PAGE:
Holochain Forum

Holochain / GraphQL Todo Sample App

I’d like to pick up a discussion that has been circulating before: GraphQL and Holochain. I came across the Junpier GraphQL library for Rust and decided to give it a try integrating it into a simple DNA. Conclusion: It seems to be working great! No obvious performance loss or excessive memory consumption, even though that would have to be investigated more in detail. Juniper adds only ca 150 K to the final size of compiled DNA. And ofcourse, client development becomes really straightforward when Holochain can be acessed as a GraphQL endpoint, no translation in the client needed.

You can find the repo here:

My initial plan was to use Relay in the client because they offer cool stuff such as support for React Suspense and Concurrent mode. In the end I went with Apollo Client instead. But, I still tried to implement and support the GraphQL Server Specification proposed by Relay. Following that spec and other best practices for GraphQL I see as one of the major benefits of integrating GraphQL on the Conductor level. It forces you / nudges you to consider the clients use of the DNA interface at all times.

@ldwm, @wollum, @pospi, @guillemcordoba, @tats_sato, @pauldaoust and more, you have all been investigating this idea, what are your latest thoughts on the topic?


Hi @kristofer, first of all this is really great :smiley: It’s awesome to start seeing new experiments popping up, and of this quality! Props for that.

Just so you know, I have dropped graphql from my tech stack in the open source reusable modules, and it felt awesome. I still think it’s great for large projects with multiple zomes and dnas, but not worth it at all for small reusable pieces - I will be updating the documentation and writing some guides for those shortly.

On the other hand, one of the reasons that I didn’t really support the approach of doing graphql on the server side is that eventually you will want to query accross multiple dnas, (eg: personas&profiles, mutual-credit, etc.). If you do the graphql handling on the server side, that’s going to add some friction: is there an endpoint for every dna? If not, how do we support queries in which we don’t really know the dnas we are going to be querying until we do the query itself (I’m also thinking of cloned dnas)? Also, it is a bit more difficult to develop reusable zomes and then compose them in a unified graphql endpoint: do the zomes provide the zome code and the resolvers separately, and then the dna aggregates all of them? What about zomes that don’t provide the resolvers themselves?

I know these are not complete blockers, so have you thought of some solution for them?

In any case, I keep catching myself thinking that we have found the best practices for architecting these things and later on seeing that there is a better way. So I guess we are still in early exploring of the territory, and in that sense it is fantastic that there is diversity of approaches.


Most likely, yes, there would have to be. Unless… GraphQL was supported by the conductor directly which then could merge the schemas. Which in turn leads to a new avenue of potential name collisions and other conflicts.

Juniper takes a code first approach and creates the schema for you based on traits you place on objects. Like so:

#[graphql(description = "Information about a person")]
struct Person {
    #[graphql(description = "The person's full name, including both first and last names")]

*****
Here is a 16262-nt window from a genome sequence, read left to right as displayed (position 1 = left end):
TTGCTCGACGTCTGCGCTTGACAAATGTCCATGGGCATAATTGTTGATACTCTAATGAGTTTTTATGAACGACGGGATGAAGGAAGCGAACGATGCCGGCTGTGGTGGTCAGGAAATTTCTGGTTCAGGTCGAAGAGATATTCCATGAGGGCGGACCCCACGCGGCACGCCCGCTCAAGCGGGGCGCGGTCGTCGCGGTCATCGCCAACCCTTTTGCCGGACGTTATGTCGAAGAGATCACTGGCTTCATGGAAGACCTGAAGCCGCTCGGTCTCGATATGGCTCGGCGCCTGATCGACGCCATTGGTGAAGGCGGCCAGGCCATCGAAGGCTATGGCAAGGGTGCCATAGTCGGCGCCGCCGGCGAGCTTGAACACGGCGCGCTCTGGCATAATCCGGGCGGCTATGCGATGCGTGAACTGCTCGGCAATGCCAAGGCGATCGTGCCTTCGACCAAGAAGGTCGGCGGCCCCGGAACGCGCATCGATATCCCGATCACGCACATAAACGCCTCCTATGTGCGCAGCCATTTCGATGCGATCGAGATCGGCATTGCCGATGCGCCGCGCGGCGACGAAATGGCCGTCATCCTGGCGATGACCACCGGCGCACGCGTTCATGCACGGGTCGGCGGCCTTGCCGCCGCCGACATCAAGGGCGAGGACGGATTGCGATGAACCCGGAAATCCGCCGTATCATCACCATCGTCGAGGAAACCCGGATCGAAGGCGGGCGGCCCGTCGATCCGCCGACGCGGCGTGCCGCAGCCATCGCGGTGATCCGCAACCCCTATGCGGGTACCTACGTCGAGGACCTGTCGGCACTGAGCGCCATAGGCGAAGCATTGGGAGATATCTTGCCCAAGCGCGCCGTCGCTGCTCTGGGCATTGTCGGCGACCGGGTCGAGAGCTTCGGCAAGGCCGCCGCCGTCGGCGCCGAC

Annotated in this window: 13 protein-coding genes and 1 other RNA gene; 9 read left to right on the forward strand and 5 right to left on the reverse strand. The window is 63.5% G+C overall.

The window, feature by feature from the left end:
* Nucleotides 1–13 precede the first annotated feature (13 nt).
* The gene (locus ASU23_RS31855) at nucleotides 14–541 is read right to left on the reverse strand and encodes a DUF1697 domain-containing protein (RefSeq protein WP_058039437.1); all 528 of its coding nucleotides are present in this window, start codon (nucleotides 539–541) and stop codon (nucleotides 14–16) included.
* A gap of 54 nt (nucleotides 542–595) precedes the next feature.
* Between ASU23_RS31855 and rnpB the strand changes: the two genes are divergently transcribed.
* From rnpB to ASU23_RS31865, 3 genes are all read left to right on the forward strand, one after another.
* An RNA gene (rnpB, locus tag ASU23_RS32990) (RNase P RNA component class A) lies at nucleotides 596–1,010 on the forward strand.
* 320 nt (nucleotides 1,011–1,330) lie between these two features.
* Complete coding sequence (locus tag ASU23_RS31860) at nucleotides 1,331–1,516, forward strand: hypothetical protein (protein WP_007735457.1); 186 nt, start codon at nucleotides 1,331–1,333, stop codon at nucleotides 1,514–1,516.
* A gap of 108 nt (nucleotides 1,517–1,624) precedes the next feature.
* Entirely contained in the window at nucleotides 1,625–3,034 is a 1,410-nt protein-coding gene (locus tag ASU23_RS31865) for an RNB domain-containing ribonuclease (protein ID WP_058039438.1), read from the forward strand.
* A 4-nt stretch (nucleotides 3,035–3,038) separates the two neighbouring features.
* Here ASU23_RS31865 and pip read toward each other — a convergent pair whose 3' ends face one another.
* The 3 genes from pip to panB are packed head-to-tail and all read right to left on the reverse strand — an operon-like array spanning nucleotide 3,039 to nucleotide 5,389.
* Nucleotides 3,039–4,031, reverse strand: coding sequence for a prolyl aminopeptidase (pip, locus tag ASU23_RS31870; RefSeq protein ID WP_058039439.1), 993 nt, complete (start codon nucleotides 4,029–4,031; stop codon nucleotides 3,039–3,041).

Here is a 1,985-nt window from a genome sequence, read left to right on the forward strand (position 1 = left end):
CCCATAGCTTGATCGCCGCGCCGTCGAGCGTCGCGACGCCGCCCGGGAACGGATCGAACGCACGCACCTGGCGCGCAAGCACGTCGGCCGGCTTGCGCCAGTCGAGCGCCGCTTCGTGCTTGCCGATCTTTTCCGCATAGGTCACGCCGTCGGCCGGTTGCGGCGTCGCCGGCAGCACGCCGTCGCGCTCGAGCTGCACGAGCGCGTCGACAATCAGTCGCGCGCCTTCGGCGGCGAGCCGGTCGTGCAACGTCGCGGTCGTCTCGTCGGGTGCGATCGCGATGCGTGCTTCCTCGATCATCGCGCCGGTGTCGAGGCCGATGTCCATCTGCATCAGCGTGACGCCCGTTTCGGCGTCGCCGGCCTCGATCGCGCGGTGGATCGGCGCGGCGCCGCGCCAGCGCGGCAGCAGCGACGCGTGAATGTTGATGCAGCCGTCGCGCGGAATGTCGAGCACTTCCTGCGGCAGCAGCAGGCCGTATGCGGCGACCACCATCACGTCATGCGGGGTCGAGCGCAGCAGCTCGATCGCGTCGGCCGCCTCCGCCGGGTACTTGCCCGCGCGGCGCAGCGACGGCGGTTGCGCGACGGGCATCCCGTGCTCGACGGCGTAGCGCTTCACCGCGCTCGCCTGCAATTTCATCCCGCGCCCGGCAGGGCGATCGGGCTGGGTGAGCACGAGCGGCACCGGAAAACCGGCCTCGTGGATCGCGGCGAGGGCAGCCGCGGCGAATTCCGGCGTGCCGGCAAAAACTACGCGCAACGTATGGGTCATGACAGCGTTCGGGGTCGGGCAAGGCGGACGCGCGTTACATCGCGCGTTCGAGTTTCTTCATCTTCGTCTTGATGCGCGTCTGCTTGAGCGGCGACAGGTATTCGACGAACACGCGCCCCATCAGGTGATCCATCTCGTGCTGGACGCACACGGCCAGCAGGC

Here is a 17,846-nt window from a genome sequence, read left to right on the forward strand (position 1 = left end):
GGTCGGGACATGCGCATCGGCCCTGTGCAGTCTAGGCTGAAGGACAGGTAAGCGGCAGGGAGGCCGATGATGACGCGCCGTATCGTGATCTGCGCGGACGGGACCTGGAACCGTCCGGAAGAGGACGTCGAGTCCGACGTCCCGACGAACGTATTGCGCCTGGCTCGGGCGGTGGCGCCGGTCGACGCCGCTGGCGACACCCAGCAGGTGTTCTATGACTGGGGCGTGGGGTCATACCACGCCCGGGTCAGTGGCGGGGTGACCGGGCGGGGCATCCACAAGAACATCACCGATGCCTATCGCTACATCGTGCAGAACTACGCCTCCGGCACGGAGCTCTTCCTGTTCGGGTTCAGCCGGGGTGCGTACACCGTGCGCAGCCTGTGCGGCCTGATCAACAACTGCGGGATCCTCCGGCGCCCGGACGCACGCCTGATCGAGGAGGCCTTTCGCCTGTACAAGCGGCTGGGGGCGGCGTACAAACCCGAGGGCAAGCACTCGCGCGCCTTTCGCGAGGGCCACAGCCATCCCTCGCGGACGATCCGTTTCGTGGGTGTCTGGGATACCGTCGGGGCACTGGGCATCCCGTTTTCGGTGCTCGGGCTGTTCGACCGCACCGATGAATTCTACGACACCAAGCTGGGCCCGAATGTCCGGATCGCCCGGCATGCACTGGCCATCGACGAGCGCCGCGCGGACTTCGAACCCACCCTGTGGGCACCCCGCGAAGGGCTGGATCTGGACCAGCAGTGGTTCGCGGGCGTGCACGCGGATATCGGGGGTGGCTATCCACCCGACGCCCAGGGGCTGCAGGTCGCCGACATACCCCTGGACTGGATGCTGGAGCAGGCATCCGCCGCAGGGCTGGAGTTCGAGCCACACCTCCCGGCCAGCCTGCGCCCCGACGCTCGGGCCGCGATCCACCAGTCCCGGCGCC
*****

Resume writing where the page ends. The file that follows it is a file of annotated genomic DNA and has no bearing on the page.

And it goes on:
name: String,
    #[graphql(description = "The person's age in years, rounded down")]
    age: i32,

I see a couple of options:

  1. If a “third party zome” implements the Juniper traits the zome schema is auto-merged with that of the rest of the dna.
  2. If the zome doesn’t implement the graphql traits
    • Resolvers can be written by app the developer doing the integration.
    • GraphQL implementation could be provided as a separate crate for apps that need it:
hc-open-profiles = "1.0.0"
hc-open-profiles-graphql = "1.0.0"

But, issues with potentential naming conflicts remain.

Agreed! How will the needs look going forward? A “standardised” backend format that simplifies building custom frontends (GraphQL -> React)? Or, pre-built frontend component legos that easily can be assembled into apps (WebComponents)? I guess the answer differs depending on who you ask. And different solutions will be best choice for different apps. Only one way to find out, more exploring and prototyping! :slight_smile:

Perhaps we should book an app architecture session? Where we look more in detail on how a real app could be assembled in part out of reusables zomes / dnas / ui components combined with custom app-only logic.


@kristofer looks good i have thought about this approach… do you want to share a working example? (graphql enabled zome)

1 Like

Sure, you find the whole working thing here:

@kristofer I take it you would have seen the GraphQL and Holochain post? Looks like the gory details were back in Mattermost days, but these are the key elements I’d point to (which I don’t believe have changed)-

  • There is no real performance impact for Holochain users between an in-browser GraphQL query adapter, and a GraphQL query adapter that runs within the conductor.
  • There is a negligible performance impact for HOLO users when using an in-browser GraphQL query adapter, as it results in more packets going via the wider internet through the hc-web-client connection.

For these reasons I’ve preferred the route of in-browser GraphQL. There is no real difference in terms of authority / responsibility because really all code is executed on the local machine (regardless of whether by the browser or by Holochain). And as @guillemcordoba points to, you can do cross-DNA GraphQL more easily in JS- of course you could do it in Rust too, it’s just more verbose and syntactically awkward to aggregate a bunch of call responses in a zome callback.